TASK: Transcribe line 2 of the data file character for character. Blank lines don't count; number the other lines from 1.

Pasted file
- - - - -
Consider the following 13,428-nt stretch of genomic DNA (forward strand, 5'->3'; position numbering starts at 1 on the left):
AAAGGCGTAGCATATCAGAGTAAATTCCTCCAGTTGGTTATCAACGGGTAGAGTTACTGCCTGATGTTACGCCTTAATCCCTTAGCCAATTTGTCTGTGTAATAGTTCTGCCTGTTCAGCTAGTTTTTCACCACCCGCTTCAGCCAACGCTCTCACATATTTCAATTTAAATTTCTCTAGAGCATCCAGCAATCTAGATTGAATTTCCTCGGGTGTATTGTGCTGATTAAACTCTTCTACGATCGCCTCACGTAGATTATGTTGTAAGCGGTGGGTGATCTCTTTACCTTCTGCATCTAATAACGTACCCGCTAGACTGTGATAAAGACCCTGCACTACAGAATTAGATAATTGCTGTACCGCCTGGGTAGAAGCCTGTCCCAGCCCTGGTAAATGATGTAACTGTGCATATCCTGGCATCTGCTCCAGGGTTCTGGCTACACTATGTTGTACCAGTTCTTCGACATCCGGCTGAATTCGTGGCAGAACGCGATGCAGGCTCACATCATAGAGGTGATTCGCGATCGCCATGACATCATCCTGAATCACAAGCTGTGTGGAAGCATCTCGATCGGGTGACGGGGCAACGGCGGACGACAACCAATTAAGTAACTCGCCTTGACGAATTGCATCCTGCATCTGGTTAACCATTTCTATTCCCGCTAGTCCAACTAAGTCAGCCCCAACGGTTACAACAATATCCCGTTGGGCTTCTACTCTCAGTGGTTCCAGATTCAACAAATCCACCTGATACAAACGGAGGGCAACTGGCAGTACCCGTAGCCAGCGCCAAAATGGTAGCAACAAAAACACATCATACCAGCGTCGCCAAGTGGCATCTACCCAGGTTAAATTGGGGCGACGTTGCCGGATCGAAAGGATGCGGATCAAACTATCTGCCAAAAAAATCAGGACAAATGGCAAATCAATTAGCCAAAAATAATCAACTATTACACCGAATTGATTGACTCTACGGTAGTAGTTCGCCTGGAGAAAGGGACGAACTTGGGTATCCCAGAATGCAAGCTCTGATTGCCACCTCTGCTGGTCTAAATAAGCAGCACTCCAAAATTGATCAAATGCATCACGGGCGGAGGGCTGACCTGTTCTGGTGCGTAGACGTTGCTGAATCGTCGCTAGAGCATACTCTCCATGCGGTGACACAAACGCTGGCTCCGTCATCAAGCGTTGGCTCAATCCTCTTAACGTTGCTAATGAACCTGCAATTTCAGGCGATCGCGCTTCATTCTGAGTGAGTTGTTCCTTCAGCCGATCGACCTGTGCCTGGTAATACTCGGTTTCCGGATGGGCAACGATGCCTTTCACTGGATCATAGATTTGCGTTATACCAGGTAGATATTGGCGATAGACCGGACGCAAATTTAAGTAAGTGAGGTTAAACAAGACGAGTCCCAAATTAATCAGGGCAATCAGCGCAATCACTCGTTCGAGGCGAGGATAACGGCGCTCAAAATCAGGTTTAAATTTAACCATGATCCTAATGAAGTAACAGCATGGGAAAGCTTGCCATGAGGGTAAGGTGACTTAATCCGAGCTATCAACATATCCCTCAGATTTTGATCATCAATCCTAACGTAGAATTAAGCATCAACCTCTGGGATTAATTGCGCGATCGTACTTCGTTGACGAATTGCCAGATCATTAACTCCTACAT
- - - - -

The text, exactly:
AAAGGCGTAGCATATCAGAGTAAATTCCTCCAGTTGGTTATCAACGGGTAGAGTTACTGCCTGATGTTACGCCTTAATCCCTTAGCCAATTTGTCTGTGTAATAGTTCTGCCTGTTCAGCTAGTTTTTCACCACCCGCTTCAGCCAACGCTCTCACATATTTCAATTTAAATTTCTCTAGAGCATCCAGCAATCTAGATTGAATTTCCTCGGGTGTATTGTGCTGATTAAACTCTTCTACGATCGCCTCACGTAGATTATGTTGTAAGCGGTGGGTGATCTCTTTACCTTCTGCATCTAATAACGTACCCGCTAGACTGTGATAAAGACCCTGCACTACAGAATTAGATAATTGCTGTACCGCCTGGGTAGAAGCCTGTCCCAGCCCTGGTAAATGATGTAACTGTGCATATCCTGGCATCTGCTCCAGGGTTCTGGCTACACTATGTTGTACCAGTTCTTCGACATCCGGCTGAATTCGTGGCAGAACGCGATGCAGGCTCACATCATAGAGGTGATTCGCGATCGCCATGACATCATCCTGAATCACAAGCTGTGTGGAAGCATCTCGATCGGGTGACGGGGCAACGGCGGACGACAACCAATTAAGTAACTCGCCTTGACGAATTGCATCCTGCATCTGGTTAACCATTTCTATTCCCGCTAGTCCAACTAAGTCAGCCCCAACGGTTACAACAATATCCCGTTGGGCTTCTACTCTCAGTGGTTCCAGATTCAACAAATCCACCTGATACAAACGGAGGGCAACTGGCAGTACCCGTAGCCAGCGCCAAAATGGTAGCAACAAAAACACATCATACCAGCGTCGCCAAGTGGCATCTACCCAGGTTAAATTGGGGCGACGTTGCCGGATCGAAAGGATGCGGATCAAACTATCTGCCAAAAAAATCAGGACAAATGGCAAATCAATTAGCCAAAAATAATCAACTATTACACCGAATTGATTGACTCTACGGTAGTAGTTCGCCTGGAGAAAGGGACGAACTTGGGTATCCCAGAATGCAAGCTCTGATTGCCACCTCTGCTGGTCTAAATAAGCAGCACTCCAAAATTGATCAAATGCATCACGGGCGGAGGGCTGACCTGTTCTGGTGCGTAGACGTTGCTGAATCGTCGCTAGAGCATACTCTCCATGCGGTGACACAAACGCTGGCTCCGTCATCAAGCGTTGGCTCAATCCTCTTAACGTTGCTAATGAACCTGCAATTTCAGGCGATCGCGCTTCATTCTGAGTGAGTTGTTCCTTCAGCCGATCGACCTGTGCCTGGTAATACTCGGTTTCCGGATGGGCAACGATGCCTTTCACTGGATCATAGATTTGCGTTATACCAGGTAGATATTGGCGATAGACCGGACGCAAATTTAAGTAAGTGAGGTTAAACAAGACGAGTCCCAAATTAATCAGGGCAATCAGCGCAATCACTCGTTCGAGGCGAGGATAACGGCGCTCAAAATCAGGTTTAAATTTAACCATGATCCTAATGAAGTAACAGCATGGGAAAGCTTGCCATGAGGGTAAGGTGACTTAATCCGAGCTATCAACATATCCCTCAGATTTTGATCATCAATCCTAACGTAGAATTAAGCATCAACCTCTGGGATTAATTGCGCGATCGTACTTCGTTGACGAATTGCCAGATCATTAACTCCTACAT